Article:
"Do you want to reject the new law that lets same-sex couples marry...?"The result was about 50/50 for the first couple of hours following poll closure, with each side swapping a small lead. But then around 8:30pm California time, the "yes" side took a solid lead and never let it go. The current margin is much bigger than I anticipated, and marks yet another lost battle in the overall war to win marriage equality.
The LGBT and senior communities can rejoice at the results in Washington State:
"Approve or reject a bill that expands the rights, responsibilities, and obligations accorded state-registered same-sex and senior domestic partners to be equivalent to those of married spouses, except that a domestic partnership is not a marriage.”Two things on Washington: 1. The vote wasn't regarding marriage, but rather for or against civil unions that, similar to California, give gay couples the same rights as marriage, just without calling it "marriage." 2. The "Approve 71" side is not declaring victory, as the current small margin will likely result in a recount request. I don't see a recount changing the result, but I understand why they want to hold back.
In Kalamazoo, Michigan, voters overwhelmingly cast ballots against discrimination:
"Shall an ordinance be adopted to generally prohibit discriminatory practices on the basis of an individual’s race, color, religion, national origin, sex, age, height, weight, marital status, physical or mental disability, family status, sexual orientation or gender identity in the provision of housing, public accommodations, and employment, take effect?"In Chapel Hill, North Carolina, openly gay two-term city councilman Mark Kleinschmidt won the mayoral race:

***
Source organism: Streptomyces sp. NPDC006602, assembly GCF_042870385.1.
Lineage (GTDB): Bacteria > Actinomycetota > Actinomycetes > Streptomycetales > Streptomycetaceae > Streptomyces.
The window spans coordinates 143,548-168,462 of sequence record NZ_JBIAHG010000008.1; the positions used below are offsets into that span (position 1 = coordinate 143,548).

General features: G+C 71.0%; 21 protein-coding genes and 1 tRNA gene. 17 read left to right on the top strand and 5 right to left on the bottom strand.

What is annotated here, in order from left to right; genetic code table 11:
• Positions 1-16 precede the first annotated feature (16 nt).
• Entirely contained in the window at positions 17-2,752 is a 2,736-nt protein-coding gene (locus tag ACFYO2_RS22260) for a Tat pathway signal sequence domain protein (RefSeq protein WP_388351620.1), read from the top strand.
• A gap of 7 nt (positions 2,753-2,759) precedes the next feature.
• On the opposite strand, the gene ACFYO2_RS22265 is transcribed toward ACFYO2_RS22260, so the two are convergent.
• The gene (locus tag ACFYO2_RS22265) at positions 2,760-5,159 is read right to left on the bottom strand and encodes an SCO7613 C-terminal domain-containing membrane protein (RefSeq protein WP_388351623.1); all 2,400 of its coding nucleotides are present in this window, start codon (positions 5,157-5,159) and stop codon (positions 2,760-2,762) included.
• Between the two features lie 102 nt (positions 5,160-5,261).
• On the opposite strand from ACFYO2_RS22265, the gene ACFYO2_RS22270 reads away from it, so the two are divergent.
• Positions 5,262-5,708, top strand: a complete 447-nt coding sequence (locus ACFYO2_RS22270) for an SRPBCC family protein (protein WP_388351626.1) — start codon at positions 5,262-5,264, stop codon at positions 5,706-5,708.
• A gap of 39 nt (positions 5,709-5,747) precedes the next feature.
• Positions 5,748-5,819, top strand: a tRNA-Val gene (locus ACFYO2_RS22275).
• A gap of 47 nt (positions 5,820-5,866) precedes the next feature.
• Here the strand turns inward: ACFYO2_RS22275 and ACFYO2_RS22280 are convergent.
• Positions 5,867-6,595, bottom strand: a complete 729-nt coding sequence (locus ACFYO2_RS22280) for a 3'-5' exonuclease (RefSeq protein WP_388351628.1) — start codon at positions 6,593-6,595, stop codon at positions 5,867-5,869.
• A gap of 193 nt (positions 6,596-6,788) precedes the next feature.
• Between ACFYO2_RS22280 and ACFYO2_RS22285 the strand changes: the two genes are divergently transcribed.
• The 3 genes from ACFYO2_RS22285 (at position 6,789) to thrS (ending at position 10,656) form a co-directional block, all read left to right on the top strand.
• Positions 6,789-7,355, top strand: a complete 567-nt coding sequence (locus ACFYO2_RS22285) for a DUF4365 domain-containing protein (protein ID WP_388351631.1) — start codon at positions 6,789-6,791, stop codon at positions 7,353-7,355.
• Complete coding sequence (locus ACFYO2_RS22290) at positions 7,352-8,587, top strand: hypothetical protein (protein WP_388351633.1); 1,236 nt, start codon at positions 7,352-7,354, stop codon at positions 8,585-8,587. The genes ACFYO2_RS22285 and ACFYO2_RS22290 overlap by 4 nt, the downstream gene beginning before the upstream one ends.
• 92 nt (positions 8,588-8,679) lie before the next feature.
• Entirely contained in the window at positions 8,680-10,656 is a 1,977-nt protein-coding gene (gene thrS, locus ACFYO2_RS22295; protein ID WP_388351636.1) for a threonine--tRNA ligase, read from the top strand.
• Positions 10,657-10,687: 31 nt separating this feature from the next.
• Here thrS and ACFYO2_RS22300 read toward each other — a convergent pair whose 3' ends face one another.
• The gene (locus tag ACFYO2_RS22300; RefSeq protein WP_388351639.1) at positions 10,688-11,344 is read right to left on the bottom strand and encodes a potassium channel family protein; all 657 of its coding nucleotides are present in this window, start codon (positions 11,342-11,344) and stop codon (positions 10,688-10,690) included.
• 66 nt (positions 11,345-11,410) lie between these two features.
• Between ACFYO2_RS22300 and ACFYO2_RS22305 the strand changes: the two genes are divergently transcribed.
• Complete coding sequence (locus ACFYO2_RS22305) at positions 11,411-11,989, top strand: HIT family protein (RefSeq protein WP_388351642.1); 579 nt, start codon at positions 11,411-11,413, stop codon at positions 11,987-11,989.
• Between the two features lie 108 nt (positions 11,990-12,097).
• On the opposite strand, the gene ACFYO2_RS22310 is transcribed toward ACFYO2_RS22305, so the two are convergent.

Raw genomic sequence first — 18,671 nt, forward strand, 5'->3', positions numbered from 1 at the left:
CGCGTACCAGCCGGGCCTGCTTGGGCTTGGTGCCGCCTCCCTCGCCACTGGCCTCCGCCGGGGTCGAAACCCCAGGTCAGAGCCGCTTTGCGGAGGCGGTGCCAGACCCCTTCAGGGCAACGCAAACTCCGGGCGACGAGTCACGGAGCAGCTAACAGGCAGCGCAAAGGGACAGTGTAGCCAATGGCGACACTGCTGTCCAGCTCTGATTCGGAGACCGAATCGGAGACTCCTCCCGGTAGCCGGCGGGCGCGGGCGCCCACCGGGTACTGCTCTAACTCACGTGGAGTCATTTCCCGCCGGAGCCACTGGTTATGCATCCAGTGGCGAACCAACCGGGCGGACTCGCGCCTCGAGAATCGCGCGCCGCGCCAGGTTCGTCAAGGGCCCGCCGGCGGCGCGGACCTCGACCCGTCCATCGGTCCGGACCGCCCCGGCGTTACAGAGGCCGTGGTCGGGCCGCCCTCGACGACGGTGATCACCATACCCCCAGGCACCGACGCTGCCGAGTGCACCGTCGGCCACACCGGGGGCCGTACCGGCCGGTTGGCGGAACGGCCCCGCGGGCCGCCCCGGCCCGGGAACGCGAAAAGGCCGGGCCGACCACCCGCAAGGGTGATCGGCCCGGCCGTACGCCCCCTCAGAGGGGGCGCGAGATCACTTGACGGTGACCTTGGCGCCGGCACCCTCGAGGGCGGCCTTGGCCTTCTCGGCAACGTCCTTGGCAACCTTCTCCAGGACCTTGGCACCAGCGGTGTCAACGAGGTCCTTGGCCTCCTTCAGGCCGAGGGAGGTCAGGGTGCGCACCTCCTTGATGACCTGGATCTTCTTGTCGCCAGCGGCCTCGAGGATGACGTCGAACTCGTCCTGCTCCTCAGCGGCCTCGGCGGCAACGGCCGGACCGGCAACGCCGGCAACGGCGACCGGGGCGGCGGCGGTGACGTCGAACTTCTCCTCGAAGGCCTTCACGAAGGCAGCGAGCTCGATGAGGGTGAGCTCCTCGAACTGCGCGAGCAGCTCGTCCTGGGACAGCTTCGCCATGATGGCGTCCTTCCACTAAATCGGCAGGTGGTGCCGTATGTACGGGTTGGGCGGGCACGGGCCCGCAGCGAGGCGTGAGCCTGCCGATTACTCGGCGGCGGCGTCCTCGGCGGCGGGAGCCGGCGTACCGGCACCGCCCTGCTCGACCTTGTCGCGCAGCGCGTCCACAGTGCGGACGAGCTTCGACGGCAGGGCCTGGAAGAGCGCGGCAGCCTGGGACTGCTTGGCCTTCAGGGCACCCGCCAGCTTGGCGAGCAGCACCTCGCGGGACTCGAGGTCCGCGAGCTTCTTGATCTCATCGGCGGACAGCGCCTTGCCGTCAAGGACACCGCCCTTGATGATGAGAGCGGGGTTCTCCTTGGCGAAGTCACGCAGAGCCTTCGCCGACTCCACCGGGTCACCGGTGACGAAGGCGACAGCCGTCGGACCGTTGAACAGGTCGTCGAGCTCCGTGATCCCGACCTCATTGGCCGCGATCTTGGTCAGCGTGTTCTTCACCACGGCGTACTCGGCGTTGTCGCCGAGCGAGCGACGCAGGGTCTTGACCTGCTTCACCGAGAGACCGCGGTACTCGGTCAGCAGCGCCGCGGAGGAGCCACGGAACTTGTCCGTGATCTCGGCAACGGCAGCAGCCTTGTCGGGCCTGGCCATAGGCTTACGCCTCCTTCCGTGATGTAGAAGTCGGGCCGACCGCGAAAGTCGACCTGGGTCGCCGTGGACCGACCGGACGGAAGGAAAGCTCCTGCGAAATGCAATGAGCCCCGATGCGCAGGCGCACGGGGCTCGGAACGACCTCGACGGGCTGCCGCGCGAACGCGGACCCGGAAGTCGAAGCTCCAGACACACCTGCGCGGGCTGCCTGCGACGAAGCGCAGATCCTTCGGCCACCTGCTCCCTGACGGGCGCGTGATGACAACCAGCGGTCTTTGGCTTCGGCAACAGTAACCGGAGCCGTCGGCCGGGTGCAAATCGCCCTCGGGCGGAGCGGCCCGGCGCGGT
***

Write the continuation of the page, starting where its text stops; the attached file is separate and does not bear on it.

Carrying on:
Mark KleinschmidtIn other races:
Openly gay former news anchor Charles Pugh received the highest vote total in the races for Detroit City Council, and will thus serve as that body's leader.Overall, the night was essentially one step forward, a step and a half back.
James Llanas in Maplewood, Minnesota fought off some hideous anti-gay attacks to win a seat on that city's council.
Annise Parker, the openly gay comptroller in Houston, received the most votes in the race for mayor, but because no candidate reached 50% +1, the contest is headed for a run-off between Parker and Gene Locke.